June 23-27, 2008
Maura Varley, UA
This critical ethnographic research study seeks to document young Latinas engaging in critical mathematics and participatory action research, with implications for shifting dominant ideas about the form and goals of education. As Latina youth are marginalized from classrooms and in society where their language, culture, practices, and community are seen as "problems," and particularly in mathematics classrooms where a dominant culture is said to further exclude girls (Walkerdine, 1998), there is an exigency to understand how in fact Latina students could experience education as empowerment. A critical educational paradigm has been put forth in which the purpose is to develop critical literacy in students where they make apparent and challenge oppressive societal structures. This critical ethnographic research study seeks to gain a more nuanced understanding of how young Latinas experience and shape a critical mathematics learning environment through the facilitation and research of an all female after-school mathematics club. More specifically, researcher and student-generated data in the form of field notes, videotaped sessions, classroom observations, collection of student work and interviews offered a rich source for analysis of their practices in the learning environment, their perceptions of mathematics, themselves as learners of mathematics and as people who can make changes in their lives, communities and in the world. This understanding informs arguments for seeking social justice through mathematics education and educational research, particularly for Latina youth. For the CEMELA School 2008, I will share and invite participation in thinking about my initial analysis structure and process.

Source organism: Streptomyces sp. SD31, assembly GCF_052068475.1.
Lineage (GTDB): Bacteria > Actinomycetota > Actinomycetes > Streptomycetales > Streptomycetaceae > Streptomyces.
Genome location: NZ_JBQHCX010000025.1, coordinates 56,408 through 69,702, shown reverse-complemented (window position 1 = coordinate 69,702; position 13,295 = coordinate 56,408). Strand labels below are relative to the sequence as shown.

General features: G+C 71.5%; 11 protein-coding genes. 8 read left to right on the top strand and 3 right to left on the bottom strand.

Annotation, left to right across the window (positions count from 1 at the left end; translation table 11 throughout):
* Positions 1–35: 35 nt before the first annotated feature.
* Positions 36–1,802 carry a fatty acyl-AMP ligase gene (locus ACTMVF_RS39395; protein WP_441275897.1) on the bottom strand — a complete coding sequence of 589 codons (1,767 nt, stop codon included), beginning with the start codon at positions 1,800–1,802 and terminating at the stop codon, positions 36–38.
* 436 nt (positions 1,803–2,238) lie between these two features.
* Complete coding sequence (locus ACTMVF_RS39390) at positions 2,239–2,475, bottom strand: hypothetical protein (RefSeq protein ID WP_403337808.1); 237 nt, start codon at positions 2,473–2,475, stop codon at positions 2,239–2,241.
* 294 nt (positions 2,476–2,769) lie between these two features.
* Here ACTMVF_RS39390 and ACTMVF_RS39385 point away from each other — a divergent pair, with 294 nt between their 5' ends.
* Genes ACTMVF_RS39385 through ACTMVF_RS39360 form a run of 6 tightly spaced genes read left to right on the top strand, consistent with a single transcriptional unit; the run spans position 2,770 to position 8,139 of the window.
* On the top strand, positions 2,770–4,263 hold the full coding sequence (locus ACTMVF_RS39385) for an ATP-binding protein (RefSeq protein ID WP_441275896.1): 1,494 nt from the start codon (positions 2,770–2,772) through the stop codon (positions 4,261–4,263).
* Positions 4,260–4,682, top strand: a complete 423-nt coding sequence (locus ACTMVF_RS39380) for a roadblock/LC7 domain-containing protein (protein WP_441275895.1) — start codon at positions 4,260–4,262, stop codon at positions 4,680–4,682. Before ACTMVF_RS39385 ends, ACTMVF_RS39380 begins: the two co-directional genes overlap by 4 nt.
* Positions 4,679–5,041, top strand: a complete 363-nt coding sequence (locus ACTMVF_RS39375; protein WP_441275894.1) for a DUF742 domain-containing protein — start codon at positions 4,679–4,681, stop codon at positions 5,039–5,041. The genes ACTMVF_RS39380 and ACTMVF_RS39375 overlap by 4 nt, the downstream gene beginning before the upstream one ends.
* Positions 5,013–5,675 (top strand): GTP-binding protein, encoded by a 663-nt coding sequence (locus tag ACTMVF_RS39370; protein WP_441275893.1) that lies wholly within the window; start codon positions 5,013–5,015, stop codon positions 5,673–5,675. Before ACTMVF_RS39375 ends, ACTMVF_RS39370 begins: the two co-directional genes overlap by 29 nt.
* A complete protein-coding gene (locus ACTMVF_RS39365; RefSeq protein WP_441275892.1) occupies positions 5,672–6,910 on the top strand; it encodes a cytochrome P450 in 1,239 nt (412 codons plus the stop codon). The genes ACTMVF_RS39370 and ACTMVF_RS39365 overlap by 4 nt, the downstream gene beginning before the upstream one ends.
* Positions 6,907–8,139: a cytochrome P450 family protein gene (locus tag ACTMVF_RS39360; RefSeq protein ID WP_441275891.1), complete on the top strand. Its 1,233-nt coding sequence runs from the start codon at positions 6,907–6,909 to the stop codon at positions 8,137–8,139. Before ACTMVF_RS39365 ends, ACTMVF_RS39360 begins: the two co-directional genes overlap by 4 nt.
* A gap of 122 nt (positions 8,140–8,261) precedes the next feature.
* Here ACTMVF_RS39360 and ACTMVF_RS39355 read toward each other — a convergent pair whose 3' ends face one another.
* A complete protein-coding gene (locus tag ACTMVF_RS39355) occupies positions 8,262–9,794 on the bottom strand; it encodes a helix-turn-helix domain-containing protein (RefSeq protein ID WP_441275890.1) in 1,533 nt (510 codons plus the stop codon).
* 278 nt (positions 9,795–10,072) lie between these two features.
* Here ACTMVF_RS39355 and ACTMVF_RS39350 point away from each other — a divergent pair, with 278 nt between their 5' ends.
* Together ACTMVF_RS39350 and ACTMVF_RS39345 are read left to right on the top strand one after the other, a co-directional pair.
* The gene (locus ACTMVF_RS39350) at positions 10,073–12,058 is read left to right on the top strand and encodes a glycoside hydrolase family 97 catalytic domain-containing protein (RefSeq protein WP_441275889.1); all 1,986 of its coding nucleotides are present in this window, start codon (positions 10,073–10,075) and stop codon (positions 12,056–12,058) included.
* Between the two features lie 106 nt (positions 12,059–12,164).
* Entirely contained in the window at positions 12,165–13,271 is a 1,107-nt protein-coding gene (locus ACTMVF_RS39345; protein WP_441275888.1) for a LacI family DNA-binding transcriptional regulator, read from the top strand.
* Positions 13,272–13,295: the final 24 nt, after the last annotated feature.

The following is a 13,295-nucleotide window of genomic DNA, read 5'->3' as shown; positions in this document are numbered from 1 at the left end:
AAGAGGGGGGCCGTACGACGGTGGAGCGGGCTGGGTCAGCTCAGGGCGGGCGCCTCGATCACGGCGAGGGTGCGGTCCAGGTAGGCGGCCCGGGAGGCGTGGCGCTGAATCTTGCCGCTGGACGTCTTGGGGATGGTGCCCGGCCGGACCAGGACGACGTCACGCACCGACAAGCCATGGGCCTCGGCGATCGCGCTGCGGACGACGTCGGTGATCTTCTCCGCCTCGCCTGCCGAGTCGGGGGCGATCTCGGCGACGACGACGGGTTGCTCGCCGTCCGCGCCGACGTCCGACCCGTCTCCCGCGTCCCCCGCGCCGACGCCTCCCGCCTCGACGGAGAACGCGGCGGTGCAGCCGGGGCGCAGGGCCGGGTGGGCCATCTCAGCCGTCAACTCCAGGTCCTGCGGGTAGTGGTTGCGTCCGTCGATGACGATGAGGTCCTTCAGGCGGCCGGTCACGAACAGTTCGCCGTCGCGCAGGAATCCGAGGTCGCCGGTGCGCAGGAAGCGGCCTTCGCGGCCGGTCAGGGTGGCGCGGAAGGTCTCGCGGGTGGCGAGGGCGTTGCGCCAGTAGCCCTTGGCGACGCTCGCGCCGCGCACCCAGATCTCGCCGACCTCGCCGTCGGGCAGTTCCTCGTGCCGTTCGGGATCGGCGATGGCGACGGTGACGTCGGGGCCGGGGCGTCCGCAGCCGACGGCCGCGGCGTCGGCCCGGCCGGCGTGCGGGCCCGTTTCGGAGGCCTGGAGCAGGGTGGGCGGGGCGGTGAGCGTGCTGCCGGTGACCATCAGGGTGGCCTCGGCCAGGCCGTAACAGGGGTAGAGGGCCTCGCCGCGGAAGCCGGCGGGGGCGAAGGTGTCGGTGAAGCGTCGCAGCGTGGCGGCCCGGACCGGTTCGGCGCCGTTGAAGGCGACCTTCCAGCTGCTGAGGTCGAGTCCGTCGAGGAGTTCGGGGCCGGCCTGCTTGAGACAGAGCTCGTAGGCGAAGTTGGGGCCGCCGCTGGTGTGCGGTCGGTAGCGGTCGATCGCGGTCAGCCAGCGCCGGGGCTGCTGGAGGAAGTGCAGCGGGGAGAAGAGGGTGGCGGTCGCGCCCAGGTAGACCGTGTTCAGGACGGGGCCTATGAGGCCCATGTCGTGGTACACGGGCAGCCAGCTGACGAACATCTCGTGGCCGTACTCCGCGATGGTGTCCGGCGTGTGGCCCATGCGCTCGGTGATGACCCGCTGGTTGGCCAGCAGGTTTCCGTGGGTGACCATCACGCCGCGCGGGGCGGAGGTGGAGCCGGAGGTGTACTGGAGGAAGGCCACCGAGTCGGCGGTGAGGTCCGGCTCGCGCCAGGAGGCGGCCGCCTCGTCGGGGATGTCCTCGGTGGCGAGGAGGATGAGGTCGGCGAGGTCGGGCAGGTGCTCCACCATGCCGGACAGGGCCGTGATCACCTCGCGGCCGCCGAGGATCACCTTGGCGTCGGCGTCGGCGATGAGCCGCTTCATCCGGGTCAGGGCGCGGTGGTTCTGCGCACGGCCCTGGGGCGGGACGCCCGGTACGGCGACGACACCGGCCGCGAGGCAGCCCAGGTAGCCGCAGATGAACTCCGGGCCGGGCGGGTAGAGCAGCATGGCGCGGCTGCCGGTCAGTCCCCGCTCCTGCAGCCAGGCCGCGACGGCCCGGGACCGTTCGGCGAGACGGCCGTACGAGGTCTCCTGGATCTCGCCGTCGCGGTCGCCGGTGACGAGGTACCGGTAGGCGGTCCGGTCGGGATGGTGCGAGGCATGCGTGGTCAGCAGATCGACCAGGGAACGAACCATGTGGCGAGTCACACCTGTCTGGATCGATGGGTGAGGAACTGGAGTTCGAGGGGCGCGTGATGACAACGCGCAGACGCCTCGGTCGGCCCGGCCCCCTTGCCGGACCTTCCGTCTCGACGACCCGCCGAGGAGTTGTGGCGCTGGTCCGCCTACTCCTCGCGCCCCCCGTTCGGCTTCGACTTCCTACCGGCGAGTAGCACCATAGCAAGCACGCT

Eugenia Vomvoridi-Ivanovic, UIC
This study investigates how bilingual Mexican American prospective teachers use language and background experiences as learning resources as they assist bilingual Latina/o 5th grade students in an informal mathematics learning context. The study focuses on four prospective teachers who serve as facilitators in the Los Rayos de CEMELA after-school mathematics project. In this presentation, I will discuss preliminary data results from my ongoing data analysis, especially insights related to the prospective teachers' use of Spanish and their experiences of appropriating Spanish mathematical talk from more experienced others.
Jesus Acosta, UA
This study will explore the teaching practices and beliefs of teachers at an elementary school participating in the program Escuelas de Calidad in a border city in Sonora Mexico. The idea of working at this elementary school in Mexico evolved from a study conducted in Chihuahua, Mexico by Dr. Rick Kitchen, specialist in mathematics education at the University of New Mexico. His research consisted of comparative classroom observations of mathematics instruction in different schools. I and other CEMELA fellows collaborated in the study, visiting one of the schools and observing mathematics instruction there. We also conducted in-depth interviews with teachers and students at the school. One of the research goals is to better understand the dynamics and interactions among school administrators, teachers, students, and parents.